It’s time for the country to take advantage of the growing international goodwill spawned by the historic 2015 election to create jobs, attract investment, and spur economic growth.
Walking around Yangon and Mandalay just before Myanmar’s historic 2015 election last November, chatting to owners of businesses large and small I was struck by the near universal support for Aung San Suu Kyi's National League for Democracy. The party's landslide victory is a clear mandate for change that should usher in a new era of stability in the country.
And stability is just what foreign investors like. Many have been hanging back waiting to see how the country’s first free poll in a quarter of a century played out. Foreign direct investment that stood at $8 billion in fiscal year 2014/15—more than five times the flows recorded just two years earlier—should now increase rapidly as confidence in the country’s fledgling economy grows.
More multinationals are likely to take the plunge and join the handful that have already set up in the country.
“The Lady [Suu Kyi], of course she’s good for business, she has international respect and Western companies know about her. We hope they will come to our country in large numbers when she wins,” the owner of a small garment factory in Yangon’s northern suburbs told me above the clatter of machinery a week before the poll.
The other thing that was impressed upon me by investors was a realization that there’s no quick buck to be made in Myanmar, and being around for the long haul means respecting land rights and labor laws, and accepting corporate accountability to the media and civil society.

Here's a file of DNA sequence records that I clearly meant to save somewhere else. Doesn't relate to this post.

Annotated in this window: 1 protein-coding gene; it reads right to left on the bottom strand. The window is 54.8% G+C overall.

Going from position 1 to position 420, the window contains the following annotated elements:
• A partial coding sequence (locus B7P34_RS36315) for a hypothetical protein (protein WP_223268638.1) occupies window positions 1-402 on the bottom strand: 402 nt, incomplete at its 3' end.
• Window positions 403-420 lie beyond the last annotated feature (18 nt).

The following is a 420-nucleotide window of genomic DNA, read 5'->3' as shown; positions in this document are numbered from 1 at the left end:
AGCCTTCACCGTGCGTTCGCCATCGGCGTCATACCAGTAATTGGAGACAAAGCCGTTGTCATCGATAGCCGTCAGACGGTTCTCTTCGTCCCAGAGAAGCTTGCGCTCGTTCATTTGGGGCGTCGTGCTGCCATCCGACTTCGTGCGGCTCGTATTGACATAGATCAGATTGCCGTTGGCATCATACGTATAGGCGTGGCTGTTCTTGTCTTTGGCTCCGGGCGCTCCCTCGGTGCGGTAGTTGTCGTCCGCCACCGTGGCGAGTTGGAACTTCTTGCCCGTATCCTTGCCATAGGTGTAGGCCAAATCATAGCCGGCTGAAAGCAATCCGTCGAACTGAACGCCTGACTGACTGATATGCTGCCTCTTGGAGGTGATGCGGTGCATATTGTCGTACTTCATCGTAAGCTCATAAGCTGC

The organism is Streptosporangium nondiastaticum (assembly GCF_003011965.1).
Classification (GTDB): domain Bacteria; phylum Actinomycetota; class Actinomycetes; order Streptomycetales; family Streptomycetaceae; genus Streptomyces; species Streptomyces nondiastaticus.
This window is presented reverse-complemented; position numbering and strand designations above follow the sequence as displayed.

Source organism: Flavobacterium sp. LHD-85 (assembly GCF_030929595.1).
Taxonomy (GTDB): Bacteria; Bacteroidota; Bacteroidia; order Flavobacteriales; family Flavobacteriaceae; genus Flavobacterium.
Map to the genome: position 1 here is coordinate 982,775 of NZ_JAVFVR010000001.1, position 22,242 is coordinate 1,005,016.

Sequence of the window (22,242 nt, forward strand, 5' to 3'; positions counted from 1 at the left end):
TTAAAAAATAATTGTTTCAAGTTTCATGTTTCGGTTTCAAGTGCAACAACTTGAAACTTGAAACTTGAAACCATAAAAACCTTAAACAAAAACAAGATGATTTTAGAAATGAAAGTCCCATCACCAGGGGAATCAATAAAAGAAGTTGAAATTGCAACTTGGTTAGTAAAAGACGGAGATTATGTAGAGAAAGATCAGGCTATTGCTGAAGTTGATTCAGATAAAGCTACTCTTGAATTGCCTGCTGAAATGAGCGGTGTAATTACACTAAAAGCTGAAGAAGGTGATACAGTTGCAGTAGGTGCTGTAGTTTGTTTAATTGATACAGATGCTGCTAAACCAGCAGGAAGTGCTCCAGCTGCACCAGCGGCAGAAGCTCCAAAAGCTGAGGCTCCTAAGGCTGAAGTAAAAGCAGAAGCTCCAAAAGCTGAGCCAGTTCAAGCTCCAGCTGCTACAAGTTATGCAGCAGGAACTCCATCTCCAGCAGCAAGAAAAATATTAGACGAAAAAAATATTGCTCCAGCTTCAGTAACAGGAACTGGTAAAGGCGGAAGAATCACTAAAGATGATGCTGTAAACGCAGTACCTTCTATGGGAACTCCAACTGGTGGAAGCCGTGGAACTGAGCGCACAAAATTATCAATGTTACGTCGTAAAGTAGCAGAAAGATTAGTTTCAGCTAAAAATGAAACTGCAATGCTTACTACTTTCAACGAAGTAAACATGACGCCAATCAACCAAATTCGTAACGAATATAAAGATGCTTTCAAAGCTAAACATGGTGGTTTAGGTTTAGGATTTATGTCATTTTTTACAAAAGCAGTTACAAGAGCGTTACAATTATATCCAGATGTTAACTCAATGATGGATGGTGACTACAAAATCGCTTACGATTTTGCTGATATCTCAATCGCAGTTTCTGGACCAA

“NGOs are really active here, particularly in the extractive sectors, so businesses have to be more open and transparent than before,” one CEO told me.
Despite the optimism and post-election euphoria, there’s no getting away from the fact that this land of frontier capitalism is not for the faint-hearted. Virtually everyone involved in business decries the skills shortage due to decades of underinvestment in education, and the flip side of lower labor costs is that the country is hemorrhaging workers in all sectors to neighboring countries. ADB is working with the government to roll out a comprehensive vocational training network that will match skills with the needs of the economy, but it will take decades.
Legal uncertainty is another area of concern for businesses. Although the previous government made considerable headway in laying down the building blocks of a market economy by drafting new commercial laws and establishing regulatory bodies, there’s a long way to go in implementation and enforcement. This is another area where ADB has been particularly active, supporting a new company law, a new business registry, and an enabling framework for public–private partnerships. The World Bank has played a major role in helping the telecommunications sector grow by working with the government on the legal framework for competitive, transparent contracts.
Finally, the transport and energy infrastructure needs massive investment. Unreliable and costly electricity eats into profits – most small to medium businesses are forced to invest in generators to keep running. ADB is supporting public–private partnerships as well as sovereign loan projects to improve power generation across Myanmar.
So no easy pickings to be had here, but look how many countries in Asia have gone from where Myanmar is right now to relative prosperity in a generation. Archbishop Desmond Tutu's description of multiethnic South Africa as a rainbow nation after its historic all-race elections in 1994 is equally applicable to Myanmar. It’s time for the country to take advantage of the growing international goodwill that the election has spawned.
In a gesture of support for the incoming government, the United States has just removed a ban on trade through ports and airports for six months. ADB has been working to boost trade financing by supporting local banks. These moves are critical for the jobs, investment, and growth Asia’s new rainbow nation so badly needs.